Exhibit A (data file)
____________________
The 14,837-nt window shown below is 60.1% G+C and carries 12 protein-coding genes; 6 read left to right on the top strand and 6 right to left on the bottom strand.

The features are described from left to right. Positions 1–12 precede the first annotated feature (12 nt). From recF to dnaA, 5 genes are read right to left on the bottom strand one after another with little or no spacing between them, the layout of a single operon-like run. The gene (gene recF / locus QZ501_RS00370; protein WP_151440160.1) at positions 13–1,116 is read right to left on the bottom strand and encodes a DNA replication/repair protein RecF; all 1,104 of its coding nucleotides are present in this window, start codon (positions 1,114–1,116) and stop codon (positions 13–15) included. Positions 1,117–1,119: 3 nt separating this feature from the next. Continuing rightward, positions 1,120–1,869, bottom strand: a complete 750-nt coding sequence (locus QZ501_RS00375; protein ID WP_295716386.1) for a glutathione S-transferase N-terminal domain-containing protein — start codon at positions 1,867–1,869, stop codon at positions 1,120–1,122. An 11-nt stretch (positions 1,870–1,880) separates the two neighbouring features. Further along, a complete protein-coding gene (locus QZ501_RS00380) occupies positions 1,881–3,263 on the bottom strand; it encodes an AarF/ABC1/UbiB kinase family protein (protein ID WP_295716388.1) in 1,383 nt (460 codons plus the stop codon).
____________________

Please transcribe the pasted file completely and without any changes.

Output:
The 14,837-nt window shown below is 60.1% G+C and carries 12 protein-coding genes; 6 read left to right on the top strand and 6 right to left on the bottom strand.

The features are described from left to right. Positions 1–12 precede the first annotated feature (12 nt). From recF to dnaA, 5 genes are read right to left on the bottom strand one after another with little or no spacing between them, the layout of a single operon-like run. The gene (gene recF / locus QZ501_RS00370; protein WP_151440160.1) at positions 13–1,116 is read right to left on the bottom strand and encodes a DNA replication/repair protein RecF; all 1,104 of its coding nucleotides are present in this window, start codon (positions 1,114–1,116) and stop codon (positions 13–15) included. Positions 1,117–1,119: 3 nt separating this feature from the next. Continuing rightward, positions 1,120–1,869, bottom strand: a complete 750-nt coding sequence (locus QZ501_RS00375; protein ID WP_295716386.1) for a glutathione S-transferase N-terminal domain-containing protein — start codon at positions 1,867–1,869, stop codon at positions 1,120–1,122. An 11-nt stretch (positions 1,870–1,880) separates the two neighbouring features. Further along, a complete protein-coding gene (locus QZ501_RS00380) occupies positions 1,881–3,263 on the bottom strand; it encodes an AarF/ABC1/UbiB kinase family protein (protein ID WP_295716388.1) in 1,383 nt (460 codons plus the stop codon).